by Achadu Gabriel, Kaduna
Governor Nasir el-Rufai of Kaduna state has said that his administration has done everything within its constitutional powers to bring peace in Southern Kaduna and all parts of the state for over five years.
In a welcome address to the high-level security meeting, which held at the council chambers of Sir Kashim Ibrahim House on Tuesday, the governor was specific to the peace-building efforts in Southern Kaduna.
“We answered the decades-old demand for a permanent military base by working with the Federal Government to deploy a forward operating base of the Nigerian Army in Kafanchan.
“Our government purchased an estate to provide accommodation for a permanent Mobile Police Squadron in the area. Also, deployed in the area are troops from Operation Safe Haven and Nigerian Army Special Forces, complemented by two Mobile Police Squadrons,” he added.
The governor, however, said that in spite of these measures, “the best guarantee of peace is the willingness of communities to live in peace and harmony, and a resolve to settle differences through exclusively lawful means.”
El-Rufai recalled that his government “established the Kaduna State Peace Commission to engage communities and nudge them towards accord and conciliation as a better alternative to the breaking of bones and the shattering of lives.”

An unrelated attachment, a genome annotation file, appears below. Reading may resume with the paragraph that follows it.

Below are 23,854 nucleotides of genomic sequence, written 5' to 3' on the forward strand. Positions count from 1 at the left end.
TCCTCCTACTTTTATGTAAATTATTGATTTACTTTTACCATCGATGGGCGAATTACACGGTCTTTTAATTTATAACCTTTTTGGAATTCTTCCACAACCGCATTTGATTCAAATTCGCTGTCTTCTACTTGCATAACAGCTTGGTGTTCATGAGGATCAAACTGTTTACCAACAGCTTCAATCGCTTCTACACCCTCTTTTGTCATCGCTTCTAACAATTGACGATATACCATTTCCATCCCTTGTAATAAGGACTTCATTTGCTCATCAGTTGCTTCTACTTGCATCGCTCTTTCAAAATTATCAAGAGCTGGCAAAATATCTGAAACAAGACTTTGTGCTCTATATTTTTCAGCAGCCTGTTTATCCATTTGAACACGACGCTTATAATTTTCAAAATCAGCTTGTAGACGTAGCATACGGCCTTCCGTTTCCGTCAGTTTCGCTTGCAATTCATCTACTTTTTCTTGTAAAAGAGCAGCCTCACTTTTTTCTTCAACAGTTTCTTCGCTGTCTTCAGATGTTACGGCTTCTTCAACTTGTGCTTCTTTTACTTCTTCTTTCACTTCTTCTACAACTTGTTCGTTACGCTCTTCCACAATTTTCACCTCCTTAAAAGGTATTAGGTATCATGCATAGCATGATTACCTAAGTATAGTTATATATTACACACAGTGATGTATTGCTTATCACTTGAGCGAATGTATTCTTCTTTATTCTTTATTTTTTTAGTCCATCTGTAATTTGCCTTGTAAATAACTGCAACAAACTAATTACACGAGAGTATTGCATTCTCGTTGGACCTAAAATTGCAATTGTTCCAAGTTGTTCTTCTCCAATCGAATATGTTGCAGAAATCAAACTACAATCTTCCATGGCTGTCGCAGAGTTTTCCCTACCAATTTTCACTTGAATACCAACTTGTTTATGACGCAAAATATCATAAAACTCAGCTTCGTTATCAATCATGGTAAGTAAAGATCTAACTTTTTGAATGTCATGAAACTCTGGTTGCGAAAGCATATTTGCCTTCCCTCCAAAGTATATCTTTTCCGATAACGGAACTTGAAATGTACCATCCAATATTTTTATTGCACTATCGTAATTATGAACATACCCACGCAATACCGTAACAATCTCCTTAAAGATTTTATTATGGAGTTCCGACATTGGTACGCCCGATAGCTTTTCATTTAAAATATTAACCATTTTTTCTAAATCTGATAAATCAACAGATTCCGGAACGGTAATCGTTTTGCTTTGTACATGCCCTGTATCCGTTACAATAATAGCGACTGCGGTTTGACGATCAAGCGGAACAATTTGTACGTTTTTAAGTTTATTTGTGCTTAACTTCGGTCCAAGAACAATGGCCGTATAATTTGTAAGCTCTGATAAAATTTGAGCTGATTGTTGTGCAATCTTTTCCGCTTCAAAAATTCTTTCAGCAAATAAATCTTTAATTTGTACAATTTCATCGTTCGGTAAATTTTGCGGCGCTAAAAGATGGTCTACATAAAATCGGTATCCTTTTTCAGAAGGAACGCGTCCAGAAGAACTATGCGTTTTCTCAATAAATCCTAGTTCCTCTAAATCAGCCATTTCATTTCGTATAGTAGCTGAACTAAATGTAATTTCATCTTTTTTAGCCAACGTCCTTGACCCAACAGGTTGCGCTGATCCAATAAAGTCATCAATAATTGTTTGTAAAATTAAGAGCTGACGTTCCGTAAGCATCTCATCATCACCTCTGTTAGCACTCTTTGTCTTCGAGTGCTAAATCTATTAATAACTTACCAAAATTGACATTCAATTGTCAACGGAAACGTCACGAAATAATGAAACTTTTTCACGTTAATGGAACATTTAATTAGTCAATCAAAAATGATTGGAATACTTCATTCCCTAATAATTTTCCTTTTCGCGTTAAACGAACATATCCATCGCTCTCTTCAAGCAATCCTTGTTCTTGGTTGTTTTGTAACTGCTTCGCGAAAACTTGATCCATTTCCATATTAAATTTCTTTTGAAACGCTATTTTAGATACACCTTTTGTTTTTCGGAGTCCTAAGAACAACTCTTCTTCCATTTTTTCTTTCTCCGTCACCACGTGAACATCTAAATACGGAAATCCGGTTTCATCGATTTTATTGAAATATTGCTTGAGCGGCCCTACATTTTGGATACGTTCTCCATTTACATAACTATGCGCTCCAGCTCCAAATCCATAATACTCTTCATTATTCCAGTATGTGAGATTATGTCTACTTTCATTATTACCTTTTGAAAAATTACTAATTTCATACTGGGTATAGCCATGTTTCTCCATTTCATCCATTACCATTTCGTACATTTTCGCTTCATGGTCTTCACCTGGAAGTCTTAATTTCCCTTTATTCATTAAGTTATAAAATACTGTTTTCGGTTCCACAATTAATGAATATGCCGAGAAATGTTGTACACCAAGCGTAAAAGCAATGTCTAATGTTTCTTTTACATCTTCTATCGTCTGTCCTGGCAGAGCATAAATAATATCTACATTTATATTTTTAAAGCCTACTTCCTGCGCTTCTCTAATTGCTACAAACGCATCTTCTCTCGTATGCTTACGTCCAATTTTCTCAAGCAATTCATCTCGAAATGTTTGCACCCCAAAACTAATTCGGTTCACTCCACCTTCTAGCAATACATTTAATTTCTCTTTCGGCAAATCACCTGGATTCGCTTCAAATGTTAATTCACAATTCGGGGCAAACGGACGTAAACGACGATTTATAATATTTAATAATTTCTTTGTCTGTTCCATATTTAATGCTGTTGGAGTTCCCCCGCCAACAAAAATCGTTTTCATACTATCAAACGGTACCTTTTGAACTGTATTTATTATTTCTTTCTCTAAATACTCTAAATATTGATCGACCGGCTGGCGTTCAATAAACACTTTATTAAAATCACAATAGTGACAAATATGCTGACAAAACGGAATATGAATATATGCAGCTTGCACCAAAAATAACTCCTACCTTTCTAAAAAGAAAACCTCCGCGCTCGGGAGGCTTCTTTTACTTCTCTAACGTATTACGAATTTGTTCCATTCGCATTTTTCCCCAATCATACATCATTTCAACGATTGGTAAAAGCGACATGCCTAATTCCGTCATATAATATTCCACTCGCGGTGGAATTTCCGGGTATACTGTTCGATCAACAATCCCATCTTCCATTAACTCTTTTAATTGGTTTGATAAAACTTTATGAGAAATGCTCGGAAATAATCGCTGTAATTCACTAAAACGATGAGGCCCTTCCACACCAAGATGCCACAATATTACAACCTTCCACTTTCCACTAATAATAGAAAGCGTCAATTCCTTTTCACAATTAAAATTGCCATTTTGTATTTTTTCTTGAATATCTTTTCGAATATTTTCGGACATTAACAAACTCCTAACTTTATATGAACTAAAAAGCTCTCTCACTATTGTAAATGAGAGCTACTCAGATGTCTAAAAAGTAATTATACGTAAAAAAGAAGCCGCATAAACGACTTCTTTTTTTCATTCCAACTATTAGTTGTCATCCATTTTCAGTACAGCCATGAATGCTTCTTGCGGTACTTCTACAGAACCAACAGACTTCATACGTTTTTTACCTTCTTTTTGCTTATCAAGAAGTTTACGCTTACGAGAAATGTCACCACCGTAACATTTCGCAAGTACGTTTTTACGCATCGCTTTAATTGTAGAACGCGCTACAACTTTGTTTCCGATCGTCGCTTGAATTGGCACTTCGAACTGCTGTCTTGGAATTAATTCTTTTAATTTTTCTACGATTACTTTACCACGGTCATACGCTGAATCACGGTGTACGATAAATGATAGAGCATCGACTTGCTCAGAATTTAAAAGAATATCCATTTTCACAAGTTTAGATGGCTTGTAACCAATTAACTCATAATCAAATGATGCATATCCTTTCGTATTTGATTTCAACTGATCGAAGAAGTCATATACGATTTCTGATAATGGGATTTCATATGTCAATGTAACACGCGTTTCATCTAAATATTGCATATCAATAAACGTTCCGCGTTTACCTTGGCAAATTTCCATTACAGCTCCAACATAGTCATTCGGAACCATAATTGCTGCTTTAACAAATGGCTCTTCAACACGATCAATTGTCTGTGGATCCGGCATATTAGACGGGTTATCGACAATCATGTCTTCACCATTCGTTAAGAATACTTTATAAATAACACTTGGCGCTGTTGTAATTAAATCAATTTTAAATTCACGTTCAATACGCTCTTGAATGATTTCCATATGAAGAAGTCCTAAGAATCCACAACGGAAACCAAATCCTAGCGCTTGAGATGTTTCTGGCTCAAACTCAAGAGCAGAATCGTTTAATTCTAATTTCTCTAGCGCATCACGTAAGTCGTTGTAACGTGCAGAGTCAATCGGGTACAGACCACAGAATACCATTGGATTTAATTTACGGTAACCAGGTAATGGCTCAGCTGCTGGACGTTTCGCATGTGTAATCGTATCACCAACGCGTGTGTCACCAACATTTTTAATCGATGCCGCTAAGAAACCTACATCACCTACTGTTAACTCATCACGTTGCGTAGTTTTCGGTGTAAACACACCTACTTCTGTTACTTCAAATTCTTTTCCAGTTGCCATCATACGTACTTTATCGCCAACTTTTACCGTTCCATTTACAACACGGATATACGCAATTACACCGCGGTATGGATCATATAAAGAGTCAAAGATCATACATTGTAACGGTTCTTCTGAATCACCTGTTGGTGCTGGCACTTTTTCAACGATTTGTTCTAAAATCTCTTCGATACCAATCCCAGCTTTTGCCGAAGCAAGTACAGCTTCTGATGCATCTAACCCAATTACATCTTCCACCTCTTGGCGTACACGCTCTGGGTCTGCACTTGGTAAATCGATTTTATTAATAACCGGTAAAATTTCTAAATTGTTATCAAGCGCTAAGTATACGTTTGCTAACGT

According to him, the current crisis is as “a result of the tragic aftermath of events of 5 June, 2020, when youths from two communities clashed over farmlands in Zangon-Kataf and the upsurge of violence in the same area that started on 11 June, 2020.
“Like an unwanted virus, the violence has spread to and has necessitated extraordinary measures in four local government areas in southern Kaduna,” he added.
The governor said that he called the security meeting “to hear from you the leaders of the security agencies deployed in the area, what further measures can be taken to end the agony. On our part, we continue to support the efforts of the security agencies as best as we can,” he added.
El-Rufai promised that his government “will also continue to invest effort in the urgent necessity to create and sustain a constituency for peace by persuading elected officials, traditional rulers and community leaders in the affected areas to live up to their responsibilities, respect diversity and the rule of law.
“We have nudged stakeholders in Kauru and Zangon-Kataf LGAs on this path and will continue to do so. We have also resolved to address lingering issues from the 1992 crisis in Zangon-Kataf by producing a White Paper on the recommendations made by the Judicial Commission of Inquiry and the Reconciliation Committee,” he added, while lamenting that “So much unhelpful narrative is being spun, but the priority is to stop the bleeding and encourage communities to live in peace.”
The governor but warned that “No one should be allowed to get away with crime just because they can hide it under an ethno-religious veneer. Respect for the rule of law compels us to prosecute anyone indicted for involvement in the wanton violence.”